Book Review: A Walk Across the Sun by Corban Addison

A Walk Across the Sun


I am often lucky enough to be gifted books for my birthday and Christmas. I love, love, love reading and there is nothing I love more than a brand new book!

A fellow bookworm often enjoys treating me to a new book and especially introducing me to a new author. I also have a strong interest in human rights so was delighted to be gifted A Walk Across the Sun by Corban Addison.

Addison has a career history in corporate law and litigation but through his interest in international human rights he was driven to write A Walk Across the Sun. His writing style is simple, and very easy to read, no interpretation is needed, Addison tells his story clearly.

So slavery was abolished years ago huh? So think it has nothing to do with you huh? Well think again. Modern day slavery is alive and kicking in a town near you. And if you think the sex industry in first world countries is pretty harmless, with women choosing to pole dance for fat earnings then think again.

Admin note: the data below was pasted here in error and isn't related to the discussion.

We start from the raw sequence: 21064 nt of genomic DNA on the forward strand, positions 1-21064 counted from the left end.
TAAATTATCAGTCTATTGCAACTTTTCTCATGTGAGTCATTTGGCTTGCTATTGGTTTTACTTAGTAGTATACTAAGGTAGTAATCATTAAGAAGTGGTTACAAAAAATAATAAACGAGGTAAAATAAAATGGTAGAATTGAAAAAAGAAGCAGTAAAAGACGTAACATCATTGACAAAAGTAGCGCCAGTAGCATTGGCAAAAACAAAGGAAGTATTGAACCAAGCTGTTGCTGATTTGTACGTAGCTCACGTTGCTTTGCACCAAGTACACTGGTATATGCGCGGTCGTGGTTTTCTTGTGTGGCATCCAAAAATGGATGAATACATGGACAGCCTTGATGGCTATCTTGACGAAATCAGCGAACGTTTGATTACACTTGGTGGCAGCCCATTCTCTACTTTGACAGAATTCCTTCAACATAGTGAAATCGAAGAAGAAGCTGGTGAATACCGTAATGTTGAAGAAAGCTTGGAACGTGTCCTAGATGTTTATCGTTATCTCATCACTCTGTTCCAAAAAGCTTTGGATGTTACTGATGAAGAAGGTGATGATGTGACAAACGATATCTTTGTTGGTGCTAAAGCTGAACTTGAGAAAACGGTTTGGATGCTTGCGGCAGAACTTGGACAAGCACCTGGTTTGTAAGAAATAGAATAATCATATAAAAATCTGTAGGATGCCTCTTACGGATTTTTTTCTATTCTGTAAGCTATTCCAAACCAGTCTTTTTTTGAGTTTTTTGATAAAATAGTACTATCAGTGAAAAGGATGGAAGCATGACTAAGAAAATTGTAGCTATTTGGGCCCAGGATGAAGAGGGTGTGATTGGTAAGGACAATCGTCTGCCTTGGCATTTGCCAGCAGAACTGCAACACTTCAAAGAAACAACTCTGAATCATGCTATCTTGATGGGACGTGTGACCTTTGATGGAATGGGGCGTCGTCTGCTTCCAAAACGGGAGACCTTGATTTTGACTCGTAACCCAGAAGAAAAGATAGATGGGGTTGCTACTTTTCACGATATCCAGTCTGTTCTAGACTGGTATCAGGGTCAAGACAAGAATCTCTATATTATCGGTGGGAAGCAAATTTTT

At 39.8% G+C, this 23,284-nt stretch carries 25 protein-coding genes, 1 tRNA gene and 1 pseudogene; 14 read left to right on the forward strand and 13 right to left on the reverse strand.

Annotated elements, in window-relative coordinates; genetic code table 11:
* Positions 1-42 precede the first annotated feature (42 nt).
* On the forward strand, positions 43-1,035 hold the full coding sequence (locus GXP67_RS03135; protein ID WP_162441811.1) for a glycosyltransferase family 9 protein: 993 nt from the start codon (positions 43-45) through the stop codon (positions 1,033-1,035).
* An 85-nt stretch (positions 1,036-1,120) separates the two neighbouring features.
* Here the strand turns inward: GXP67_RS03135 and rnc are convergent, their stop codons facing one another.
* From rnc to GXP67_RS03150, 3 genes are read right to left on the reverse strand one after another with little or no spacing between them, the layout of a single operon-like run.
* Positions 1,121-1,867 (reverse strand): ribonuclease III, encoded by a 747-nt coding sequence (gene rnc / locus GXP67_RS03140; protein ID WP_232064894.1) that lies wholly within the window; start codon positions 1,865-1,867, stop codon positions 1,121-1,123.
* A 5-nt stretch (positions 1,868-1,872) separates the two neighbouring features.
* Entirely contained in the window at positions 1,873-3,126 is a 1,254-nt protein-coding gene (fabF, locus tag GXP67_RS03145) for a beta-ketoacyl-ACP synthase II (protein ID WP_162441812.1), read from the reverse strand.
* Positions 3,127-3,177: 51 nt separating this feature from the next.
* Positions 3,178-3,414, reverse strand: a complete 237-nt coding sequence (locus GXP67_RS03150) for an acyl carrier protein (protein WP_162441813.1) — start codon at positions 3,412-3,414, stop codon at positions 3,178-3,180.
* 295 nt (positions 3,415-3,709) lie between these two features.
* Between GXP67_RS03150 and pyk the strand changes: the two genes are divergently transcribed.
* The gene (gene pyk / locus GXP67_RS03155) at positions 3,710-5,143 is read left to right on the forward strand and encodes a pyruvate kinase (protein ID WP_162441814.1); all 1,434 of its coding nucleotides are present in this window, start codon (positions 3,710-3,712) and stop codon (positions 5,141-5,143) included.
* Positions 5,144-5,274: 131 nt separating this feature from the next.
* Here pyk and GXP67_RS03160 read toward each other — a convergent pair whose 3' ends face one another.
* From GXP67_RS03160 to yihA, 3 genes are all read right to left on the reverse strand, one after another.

A Walk Across the Sun begins in India, with our main characters sisters Ahalya and Sita in their idyllic life, and then the tsunami hits wiping out their family and within a day, they are in the cycle of human trafficking. While on the other side of the world Washington lawyer Thomas Clarke is facing his own demons.

Their two worlds collide and span, Bombay, Paris and various cities in America as well as cultures as varied as Indian, American and Russian. We are transported back and forth from rural India to modern and buzzing Paris.

Addison’s knowledge of human trafficking and the reality of modern day slavery is clear and I have learnt so much from this book. The reality is truly shocking and hit me with impact. We know this happens, we know it is wrong but to read such a clear, beautiful and painful story really brings it home.

I really hope that this book is widely read so that the message can be spread and the issue of modern day slavery can be discussed and fought against. Well done done Corban Addison.

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